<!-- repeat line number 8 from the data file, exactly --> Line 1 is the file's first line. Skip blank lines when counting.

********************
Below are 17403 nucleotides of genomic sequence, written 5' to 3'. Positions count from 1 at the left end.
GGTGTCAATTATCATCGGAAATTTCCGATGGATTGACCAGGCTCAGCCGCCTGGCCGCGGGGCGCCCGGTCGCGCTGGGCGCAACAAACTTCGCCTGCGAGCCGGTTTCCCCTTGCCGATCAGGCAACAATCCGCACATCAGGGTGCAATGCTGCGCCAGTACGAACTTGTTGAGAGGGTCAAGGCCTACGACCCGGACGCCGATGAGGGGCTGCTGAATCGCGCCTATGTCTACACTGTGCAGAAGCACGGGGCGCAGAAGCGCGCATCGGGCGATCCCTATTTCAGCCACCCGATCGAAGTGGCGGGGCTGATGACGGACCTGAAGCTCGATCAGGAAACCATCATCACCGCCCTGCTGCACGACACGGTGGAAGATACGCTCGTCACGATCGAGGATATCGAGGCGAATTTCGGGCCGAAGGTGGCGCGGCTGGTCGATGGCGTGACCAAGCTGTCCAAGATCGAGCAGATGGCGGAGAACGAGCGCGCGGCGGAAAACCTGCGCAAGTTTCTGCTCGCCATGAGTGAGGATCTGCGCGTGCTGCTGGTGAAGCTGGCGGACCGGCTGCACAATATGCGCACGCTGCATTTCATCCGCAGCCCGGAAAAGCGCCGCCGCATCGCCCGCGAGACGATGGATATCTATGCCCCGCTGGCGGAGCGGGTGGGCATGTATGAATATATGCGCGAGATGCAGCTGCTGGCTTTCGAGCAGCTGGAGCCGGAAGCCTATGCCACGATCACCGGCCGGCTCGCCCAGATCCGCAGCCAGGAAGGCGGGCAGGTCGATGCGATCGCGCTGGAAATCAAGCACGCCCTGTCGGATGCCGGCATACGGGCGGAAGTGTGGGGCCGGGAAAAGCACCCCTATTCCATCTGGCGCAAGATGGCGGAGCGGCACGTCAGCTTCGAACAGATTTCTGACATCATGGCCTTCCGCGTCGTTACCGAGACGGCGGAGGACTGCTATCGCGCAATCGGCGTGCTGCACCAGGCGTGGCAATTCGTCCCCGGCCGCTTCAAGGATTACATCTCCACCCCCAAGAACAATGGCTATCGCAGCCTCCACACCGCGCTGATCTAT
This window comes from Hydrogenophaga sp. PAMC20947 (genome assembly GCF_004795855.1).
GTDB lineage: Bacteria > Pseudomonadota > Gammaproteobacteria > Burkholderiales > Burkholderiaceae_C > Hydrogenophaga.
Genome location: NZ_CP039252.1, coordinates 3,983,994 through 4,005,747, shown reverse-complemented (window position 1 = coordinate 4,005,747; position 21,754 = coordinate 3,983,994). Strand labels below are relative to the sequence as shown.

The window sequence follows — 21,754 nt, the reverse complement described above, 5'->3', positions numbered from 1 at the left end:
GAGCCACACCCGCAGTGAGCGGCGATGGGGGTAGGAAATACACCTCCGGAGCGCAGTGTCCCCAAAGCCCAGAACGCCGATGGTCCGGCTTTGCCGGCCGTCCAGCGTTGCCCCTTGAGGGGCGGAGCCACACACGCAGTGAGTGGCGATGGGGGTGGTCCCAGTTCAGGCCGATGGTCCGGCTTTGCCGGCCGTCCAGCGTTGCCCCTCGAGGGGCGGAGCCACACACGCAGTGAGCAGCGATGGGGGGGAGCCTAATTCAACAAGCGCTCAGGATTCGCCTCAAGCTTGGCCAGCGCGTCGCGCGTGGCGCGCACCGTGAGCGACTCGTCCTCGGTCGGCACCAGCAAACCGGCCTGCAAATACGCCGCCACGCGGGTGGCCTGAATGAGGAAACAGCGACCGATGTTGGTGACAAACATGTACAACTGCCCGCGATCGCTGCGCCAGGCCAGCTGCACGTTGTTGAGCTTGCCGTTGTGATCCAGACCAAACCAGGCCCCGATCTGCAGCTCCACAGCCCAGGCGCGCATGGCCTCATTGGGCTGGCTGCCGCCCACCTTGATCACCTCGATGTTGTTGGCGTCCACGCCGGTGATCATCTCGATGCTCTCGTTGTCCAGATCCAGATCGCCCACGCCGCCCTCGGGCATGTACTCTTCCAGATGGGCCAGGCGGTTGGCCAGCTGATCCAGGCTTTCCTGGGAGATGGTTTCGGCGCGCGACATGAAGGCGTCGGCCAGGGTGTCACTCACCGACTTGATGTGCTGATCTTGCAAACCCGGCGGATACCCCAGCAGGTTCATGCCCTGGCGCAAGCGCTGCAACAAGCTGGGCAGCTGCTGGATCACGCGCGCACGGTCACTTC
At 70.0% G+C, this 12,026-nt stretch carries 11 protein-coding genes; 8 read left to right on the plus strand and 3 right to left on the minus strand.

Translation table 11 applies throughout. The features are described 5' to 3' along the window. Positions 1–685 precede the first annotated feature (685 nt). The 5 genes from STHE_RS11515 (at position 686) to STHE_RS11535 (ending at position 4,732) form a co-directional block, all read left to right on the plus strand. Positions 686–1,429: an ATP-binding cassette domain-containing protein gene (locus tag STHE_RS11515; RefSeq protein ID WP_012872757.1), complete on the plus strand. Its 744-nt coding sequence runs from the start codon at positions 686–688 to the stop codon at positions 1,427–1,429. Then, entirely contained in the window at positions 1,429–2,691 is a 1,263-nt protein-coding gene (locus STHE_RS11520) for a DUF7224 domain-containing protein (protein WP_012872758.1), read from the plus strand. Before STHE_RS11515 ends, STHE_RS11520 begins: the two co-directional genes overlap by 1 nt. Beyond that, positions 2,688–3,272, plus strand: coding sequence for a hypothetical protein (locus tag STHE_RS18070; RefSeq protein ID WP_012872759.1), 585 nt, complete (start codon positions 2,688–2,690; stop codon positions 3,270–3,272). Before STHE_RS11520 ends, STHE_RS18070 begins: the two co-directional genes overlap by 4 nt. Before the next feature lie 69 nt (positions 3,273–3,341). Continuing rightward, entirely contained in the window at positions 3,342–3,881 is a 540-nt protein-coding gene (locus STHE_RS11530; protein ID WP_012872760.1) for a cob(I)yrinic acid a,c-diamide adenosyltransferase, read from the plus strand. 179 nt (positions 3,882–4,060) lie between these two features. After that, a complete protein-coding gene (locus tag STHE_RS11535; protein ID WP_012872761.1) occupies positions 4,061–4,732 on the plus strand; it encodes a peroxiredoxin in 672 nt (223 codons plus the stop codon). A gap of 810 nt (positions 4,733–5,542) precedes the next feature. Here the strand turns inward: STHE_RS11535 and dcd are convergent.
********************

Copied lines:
At 70.0% G+C, this 12,026-nt stretch carries 11 protein-coding genes; 8 read left to right on the plus strand and 3 right to left on the minus strand.